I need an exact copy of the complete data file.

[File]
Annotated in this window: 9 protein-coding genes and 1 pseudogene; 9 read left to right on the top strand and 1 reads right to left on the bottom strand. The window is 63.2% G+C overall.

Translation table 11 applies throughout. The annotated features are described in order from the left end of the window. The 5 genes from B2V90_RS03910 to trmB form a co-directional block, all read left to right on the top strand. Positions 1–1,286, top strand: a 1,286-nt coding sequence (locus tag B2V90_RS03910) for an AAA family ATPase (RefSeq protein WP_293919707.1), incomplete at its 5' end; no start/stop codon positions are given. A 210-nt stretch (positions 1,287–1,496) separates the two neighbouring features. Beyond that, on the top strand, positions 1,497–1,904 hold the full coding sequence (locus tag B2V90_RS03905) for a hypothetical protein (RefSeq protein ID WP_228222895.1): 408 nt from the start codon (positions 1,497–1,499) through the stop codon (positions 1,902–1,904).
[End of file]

Annotated in this window: 9 protein-coding genes and 1 pseudogene; 9 read left to right on the top strand and 1 reads right to left on the bottom strand. The window is 63.2% G+C overall.

Translation table 11 applies throughout. The annotated features are described in order from the left end of the window. The 5 genes from B2V90_RS03910 to trmB form a co-directional block, all read left to right on the top strand. Positions 1–1,286, top strand: a 1,286-nt coding sequence (locus tag B2V90_RS03910) for an AAA family ATPase (RefSeq protein WP_293919707.1), incomplete at its 5' end; no start/stop codon positions are given. A 210-nt stretch (positions 1,287–1,496) separates the two neighbouring features. Beyond that, on the top strand, positions 1,497–1,904 hold the full coding sequence (locus tag B2V90_RS03905) for a hypothetical protein (RefSeq protein ID WP_228222895.1): 408 nt from the start codon (positions 1,497–1,499) through the stop codon (positions 1,902–1,904).